It’s a good idea to eat in the small coastal town of Cacique. There, you can choose between several places. Trying shrimp and fried fish with plantains at Margarita’s small Caribbean restaurant won’t disappoint. She does it all with love: she cooks and she serves the four tables herself.

Aerial view of the Panamanian city of Portobelo.
Aerial view of the Panamanian city of Portobelo.MarcPo (iStockphoto / Getty Imag

Tropical jungles and lost paradise

Getting to Playa Muerto isn’t easy or quick. First, from Panama City, you have to drive five or six hours on bumpy roads. Then, from Puerto Quimba, three more hours by speedboat along the Iglesia River, along the Pacific coast, until you finally reach the northeastern end of the Darién Biosphere Reserve, a national park and another UNESCO World Heritage Site.

Playa Muerto is a remote place that can only be accessed by sea. But when you reach it, you’ll find a small, lost paradise that’s almost surreal. The town, made up of members of the Indigenous Emberá ethnic group, leads a way of life that’s in deep harmony with nature. It seems like it’s from another time. A naturally conservationist community, the residents are careful to preserve their cultural identity, their traditions and their environment. It’s not a coincidence that the word Emberá means “good man.”

Secluded from the world, on the edge of the jungle, near a wild, idyllic beach full of palm trees, 200 members of the community live in houses built on stilts. They fish for protein and grow everything they need — bananas, cassava, rice, corn, coffee — at the mouth of the Jesús River, or in the South Sea.

The Emberá have their own language. They adorn themselves and paint their bodies colorfully. And, while they’re no strangers to certain advances and comforts of modern society, they persevere in keeping their ancestral rites and customs alive. Women, for example, usually go about topless, cooking directly over fire and serving food and drinks in bowls made from gourd (a type of large fruit similar to the coconut).

Members of the Emberá community.
Members of the Emberá community. Cindy Hopkin (Alamy)

Playa Muerto is a perfect destination for travelers eager to experience beautifully-preserved nature, while sleeping, eating and living in the community that the Emberá have long maintained. Nowadays, the few visitors who venture here are either passengers on small cruise ships who reach the beach by canoe and spend time with the Indigenous community, or small groups of tourists that enter the jungle to explore the region, taking all kinds of treks to bird-watch or locate the tracks of jaguars and pumas. At certain times of the year, you can also see whales in the ocean, or see several species of turtles laying eggs.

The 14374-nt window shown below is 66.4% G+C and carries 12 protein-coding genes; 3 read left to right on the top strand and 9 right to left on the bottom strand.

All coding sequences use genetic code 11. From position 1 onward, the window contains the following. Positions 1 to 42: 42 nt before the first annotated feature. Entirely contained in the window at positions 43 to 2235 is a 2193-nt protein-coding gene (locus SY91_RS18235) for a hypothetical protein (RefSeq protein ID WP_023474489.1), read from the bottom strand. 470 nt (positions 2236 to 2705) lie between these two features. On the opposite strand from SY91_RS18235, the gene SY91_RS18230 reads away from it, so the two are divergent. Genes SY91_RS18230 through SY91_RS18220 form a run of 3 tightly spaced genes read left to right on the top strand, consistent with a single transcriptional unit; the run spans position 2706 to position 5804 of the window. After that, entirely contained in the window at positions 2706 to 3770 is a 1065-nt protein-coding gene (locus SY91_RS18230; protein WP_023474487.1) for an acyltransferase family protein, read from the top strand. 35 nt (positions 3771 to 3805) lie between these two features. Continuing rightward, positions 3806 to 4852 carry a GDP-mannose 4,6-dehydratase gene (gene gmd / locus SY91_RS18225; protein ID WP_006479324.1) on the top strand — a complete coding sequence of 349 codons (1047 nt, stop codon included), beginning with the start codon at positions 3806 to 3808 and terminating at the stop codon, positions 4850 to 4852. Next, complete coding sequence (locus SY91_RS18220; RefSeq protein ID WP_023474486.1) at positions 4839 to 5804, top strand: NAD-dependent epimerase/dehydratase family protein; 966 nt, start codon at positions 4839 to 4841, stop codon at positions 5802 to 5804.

Only a handful of local organizations offer these activities. Among the most professional and recommended are Ecotour Darién and Dynamo Travel. Their respective managers, Erasmo de León and Gustavo Zevallos, are very knowledgeable about the flora and fauna of the practically virgin Darién ecosystem. They, along with the Panama Tourism Authority, are also helping the Indigenous population of Playa Muerto to maintain their culture by providing them with supplementary resources and creating appropriate opportunities, so that their community can enjoy sustainable development.

And, of course, the Canal

According to Jerónimo Welchs, an expert guide for Aventuras 2000, the main Panamanian tour operator, no one who visits Panama should leave the country without visiting the Canal. It was Emperor Charles V of Spain who, in 1534, was the first to study the possibility of building a canal in Panama that would link the Atlantic with the Pacific through the narrowest part (50 miles) of the Panamanian isthmus. But the project had to wait until 1880 for the French engineer Ferdinand de Lesseps to try and bring it to completion.

After more than eight years and 20,000 dead workers, the project was suspended, until it was resumed by the United States, which completed the canal in 1914. Since then, the Panama Canal has continued to operate normally. In 2006, to allow larger ships to cross, it was decided that what practically amounted to a second canal had to be created, with wider, longer and deeper locks. This was inaugurated in 2016. Today, the Panama Canal continues to be one of the main sources of income for the country (6.8% of GDP), while representing 6% of the world’s commercial transportation.

View of the Panama Canal from the Agua Clara Visitor Center.
View of the Panama Canal from the Agua Clara Visitor Center.Mabelin Santos (Alamy / Cordon P

This impressive work of modern engineering — as well as the maneuvers of large cargo ships making their way from Gatún Lake to the Atlantic Ocean — can be seen from the Agua Clara Visitor Center, near the city of Colón. You can also watch a film that offers all kinds of details about the Canal: its history, the functions of the artificial Gatún Lake, the biodiversity of the environment that the project is built through, the operation of the locks, the number and types of boats that cross per day and the cost of cargo. The closer you get to Panama City, it’s also possible to learn everything about the Canal from the Pacific side at the Miraflores Visitor Center.

The country’s tourism slogan tries to convey, among other things, that, in Panama, there are many things to experience and discover: “We dare you to live for more.”